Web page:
The problem is that the lows are LOW.  Chris Young, the regular centerfielder, hit all of .212, striking out 30% of the time, despite showing a little more patience.  Eric Byrnes came back from leg injuries to hit .226 with only 12 walks in half a season of plate appearances.  Chris Snyder batted .200 in 165 at bats.  Former producers Conor Jackson and Chad Tracy didn’t hit.  When Tony Clark retired – his bat failing him – his replacements on the roster, guys like Josh Whitesell and Brandon Allen didn’t hit either.  The really good teams have six or seven positive run producers and a couple of guys who pitch in.  The Diamondbacks had three and sometimes more guys who weren’t getting any hits and no bench players to write home about when the few that could hit took a day off.

Transactions:

On the way in?  Infielder Tony Abreu, acquired from the Dodgers and can play second or short.  He might well be a hitter, but I don’t see him as the new Rafael Furcal either.  Kelly Johnson was signed from Atlanta to play second – a decision I like – and Jeff Bailey was signed away from Boston, another decision I like because he is a solid bench player.  In January, Arizona added Adam LaRoche, which will pay off in the second half…  In March, the Snakes signed Kris Benson, who actually made the roster…  The Diamondbacks traded Max Scherzer and Daniel Schlereth to Detroit for pitcher Edwin Jackson and Yankees prospect Ian Kennedy in the deal that sent Curtis Granderson to the Yankees…  I’m not sure I’d make that deal, but what the hey.  The other questionable deal was trading for Cubs malcontent pitcher Aaron Heilman.

On the way out?  Yusmeiro Petit was claimed by Seattle on waivers, Doug Davis signed a deal with Milwaukee and Chad Tracy signed with Chicago.  Eric Byrnes was released and called it a career.  Jon Garland was allowed to leave and pitch for the Angels.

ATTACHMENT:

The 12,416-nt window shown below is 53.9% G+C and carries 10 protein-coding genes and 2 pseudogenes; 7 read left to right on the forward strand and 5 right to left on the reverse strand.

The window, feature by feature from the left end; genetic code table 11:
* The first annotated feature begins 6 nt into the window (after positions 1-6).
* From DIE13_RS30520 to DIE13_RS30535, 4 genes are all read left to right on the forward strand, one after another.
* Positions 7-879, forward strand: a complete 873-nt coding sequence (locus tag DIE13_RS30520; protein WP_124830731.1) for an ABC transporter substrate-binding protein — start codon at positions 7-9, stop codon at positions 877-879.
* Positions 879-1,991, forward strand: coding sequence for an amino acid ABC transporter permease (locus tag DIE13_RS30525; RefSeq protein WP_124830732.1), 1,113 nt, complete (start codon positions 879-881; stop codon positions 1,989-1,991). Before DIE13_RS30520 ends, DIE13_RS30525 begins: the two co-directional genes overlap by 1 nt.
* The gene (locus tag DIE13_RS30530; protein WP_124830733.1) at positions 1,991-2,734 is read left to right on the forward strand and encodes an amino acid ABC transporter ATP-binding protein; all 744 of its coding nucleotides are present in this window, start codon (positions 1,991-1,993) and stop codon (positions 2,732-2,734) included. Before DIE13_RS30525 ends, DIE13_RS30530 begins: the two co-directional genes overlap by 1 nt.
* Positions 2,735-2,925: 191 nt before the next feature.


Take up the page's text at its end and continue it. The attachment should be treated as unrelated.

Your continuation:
Propspects:

At AAA Reno, the two hitting prospects appeared to be former White Sox farmhand Brandon Allen and utility outfielder Alex Romero.  Allen hit like Babe Ruth in 38 games to earn a call, but didn’t amount to much in 104 at bats with the Snakes.  I don’t think he’s THAT good, but he’ll be better in another shot.  Romero has had two trips to the bigs and didn’t hit either time and I think will be lucky to hit .260 in the majors.  The best pitchers in AAA were Buckner and 29-year-old Doug Slaten.  Buckner at least looked like a prospect, but hasn’t yet found his stride in the majors and may run out of time.

Schlereth tore through AA Mobile, fanning 39 in 26.2 innings, which is how he quickly was given a shot at the majors.  He’s a touch wild, but has a live arm.  Bryan Augenstein made nine starts there, finishing with a 0.99 ERA, 36Ks and only 9 walks in 45.2 innings.  Not nearly as successful at Reno, he still earned a tryout with the Snakes.  I think he’s going to be fine but is two years away.  Reliever Josh Ellis had a good year and might make the relief corps by the end of 2010.  A young arm is 2007 first round pick Jarrod Parker, who dominated A+ Visalia before getting sixteen decent starts in AA.

At Visalia, I also like pitcher Josh Collmenter who had a decent K/W ratio (152/55) in his 145 innings and he kept the ball in the park.  Obviously, he’s still a few years away.

Looking ahead for 2010:

The pitching staff will likely be weaker if Brandon Webb can’t pitch – and because I don’t like this year’s rotation compared to last year’s rotation.  I know – Jackson was very good for Detroit, but I think Max Scherzer looks like a solid pitcher.  Call it a wash.  Ian Kennedy won’t pitch as many innings as Doug Davis did and may not be as successful, and even though Jon Garland is just there to take up space, he’s better than most fifth starters.  His replacement may well be a step down and I think he’ll be missed.  As such, I see the rotation falling back by 25 runs.

The bullpen isn’t going to be better with Aaron Heilman – it could be worse by ten runs.

The offense?  I like adding LaRoche and Johnson, which I think could be worth 30 runs, mostly because LaRoche will be solid.  Johnson could come back nicely, but that means being as good as Lopez was last year.  A full year of Parra will be better than Eric Byrnes; if Chris Young can come back at all the outfield will also be better by 30 runs.  Defensively, the changes will not help the team and may make the infield defense a little worse.  However, the outfield defense, with two centerfielders and Upton should be steady.